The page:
Japan Shows That Loose Money Raises Interest Rates

A blog about business and economics.
Dec. 26 2012 4:01 PM

Japan Shows That Loose Money Raises Interest Rates

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There's been a controversy raging for some time as to whether expansionary monetary policy raises or lowers short-term interest rates, and the recent experience of Japan should end the debate. As you can see above, interest rates in 10-year Japanese Government Bonds have been soaring since mid-December. This is the exact same period during which new Prime Minister Shinzo Abe's talk of raising the Bank of Japan's inflation target has boosted the Japanese stock market and driven down the value of the yen.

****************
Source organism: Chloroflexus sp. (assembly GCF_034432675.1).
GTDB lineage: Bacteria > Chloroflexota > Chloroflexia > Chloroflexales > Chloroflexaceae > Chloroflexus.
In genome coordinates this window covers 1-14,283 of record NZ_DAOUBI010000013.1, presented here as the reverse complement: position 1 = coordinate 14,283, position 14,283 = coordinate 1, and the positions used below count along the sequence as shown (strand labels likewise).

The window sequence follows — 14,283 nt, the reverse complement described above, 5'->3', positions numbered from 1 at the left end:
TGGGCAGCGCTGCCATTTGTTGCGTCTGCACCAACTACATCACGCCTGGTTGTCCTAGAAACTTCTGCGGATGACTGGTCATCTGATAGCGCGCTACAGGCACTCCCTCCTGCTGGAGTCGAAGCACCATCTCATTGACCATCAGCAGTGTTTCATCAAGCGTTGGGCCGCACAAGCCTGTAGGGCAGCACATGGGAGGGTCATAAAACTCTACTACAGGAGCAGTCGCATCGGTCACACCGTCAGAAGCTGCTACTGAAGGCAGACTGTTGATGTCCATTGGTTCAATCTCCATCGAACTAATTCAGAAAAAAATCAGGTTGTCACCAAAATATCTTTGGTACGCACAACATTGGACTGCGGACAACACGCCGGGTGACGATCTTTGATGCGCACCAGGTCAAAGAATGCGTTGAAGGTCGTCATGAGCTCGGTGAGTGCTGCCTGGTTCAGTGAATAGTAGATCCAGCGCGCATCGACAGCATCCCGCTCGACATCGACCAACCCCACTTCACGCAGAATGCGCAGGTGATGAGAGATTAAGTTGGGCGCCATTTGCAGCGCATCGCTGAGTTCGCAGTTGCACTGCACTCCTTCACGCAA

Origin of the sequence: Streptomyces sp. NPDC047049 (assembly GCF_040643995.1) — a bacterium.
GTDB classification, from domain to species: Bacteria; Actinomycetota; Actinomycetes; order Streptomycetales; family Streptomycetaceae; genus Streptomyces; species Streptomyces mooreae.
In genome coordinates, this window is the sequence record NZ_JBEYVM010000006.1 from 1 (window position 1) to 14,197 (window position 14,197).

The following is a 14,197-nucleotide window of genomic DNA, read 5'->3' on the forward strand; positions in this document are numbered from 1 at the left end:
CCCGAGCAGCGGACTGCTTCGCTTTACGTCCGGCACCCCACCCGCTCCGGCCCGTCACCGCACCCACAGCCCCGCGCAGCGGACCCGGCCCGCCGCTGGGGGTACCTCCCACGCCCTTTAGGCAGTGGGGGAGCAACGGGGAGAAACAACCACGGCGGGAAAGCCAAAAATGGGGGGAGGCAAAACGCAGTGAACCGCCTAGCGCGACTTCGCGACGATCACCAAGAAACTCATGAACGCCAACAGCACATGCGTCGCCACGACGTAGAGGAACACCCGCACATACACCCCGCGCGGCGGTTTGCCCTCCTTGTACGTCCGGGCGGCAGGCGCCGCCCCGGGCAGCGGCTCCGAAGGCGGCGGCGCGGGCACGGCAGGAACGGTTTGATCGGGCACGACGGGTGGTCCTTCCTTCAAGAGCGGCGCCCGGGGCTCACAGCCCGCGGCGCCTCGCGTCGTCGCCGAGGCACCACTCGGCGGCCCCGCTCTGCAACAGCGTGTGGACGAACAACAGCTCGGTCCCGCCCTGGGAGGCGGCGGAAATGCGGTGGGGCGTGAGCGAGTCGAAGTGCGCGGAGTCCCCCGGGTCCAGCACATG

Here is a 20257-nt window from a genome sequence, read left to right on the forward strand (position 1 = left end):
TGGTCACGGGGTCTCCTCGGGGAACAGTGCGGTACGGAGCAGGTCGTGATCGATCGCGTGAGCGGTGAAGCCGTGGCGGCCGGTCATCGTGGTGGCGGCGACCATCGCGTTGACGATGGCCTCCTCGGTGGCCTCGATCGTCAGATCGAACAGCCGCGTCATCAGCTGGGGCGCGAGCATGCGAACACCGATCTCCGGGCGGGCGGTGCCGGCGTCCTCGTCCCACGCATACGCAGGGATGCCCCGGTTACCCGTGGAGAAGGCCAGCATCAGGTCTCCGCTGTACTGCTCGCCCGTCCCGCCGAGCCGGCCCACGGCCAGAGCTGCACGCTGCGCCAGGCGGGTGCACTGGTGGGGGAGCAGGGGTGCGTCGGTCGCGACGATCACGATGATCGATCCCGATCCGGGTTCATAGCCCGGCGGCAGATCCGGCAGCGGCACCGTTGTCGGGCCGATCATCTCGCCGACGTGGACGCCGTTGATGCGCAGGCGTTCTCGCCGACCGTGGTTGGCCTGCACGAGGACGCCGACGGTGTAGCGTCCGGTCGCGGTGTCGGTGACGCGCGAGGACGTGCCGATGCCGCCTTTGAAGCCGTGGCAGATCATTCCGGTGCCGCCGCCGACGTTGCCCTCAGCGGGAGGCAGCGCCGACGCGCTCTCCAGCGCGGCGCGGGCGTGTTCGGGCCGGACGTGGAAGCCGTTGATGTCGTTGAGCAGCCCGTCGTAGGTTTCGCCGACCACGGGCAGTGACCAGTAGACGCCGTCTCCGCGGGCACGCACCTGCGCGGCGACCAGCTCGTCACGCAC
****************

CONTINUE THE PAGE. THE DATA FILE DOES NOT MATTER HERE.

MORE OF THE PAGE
The moral of the story is that monetary expansion works through expectations, and fiat money sovereign interest rates are also driven by expectations. Elevated expectations of nominal growth raise interest rates because they increase the inflation premium investors demand and because they increase the attractiveness of private sector investments.

Matthew Yglesias is the executive editor of Vox and author of The Rent Is Too Damn High.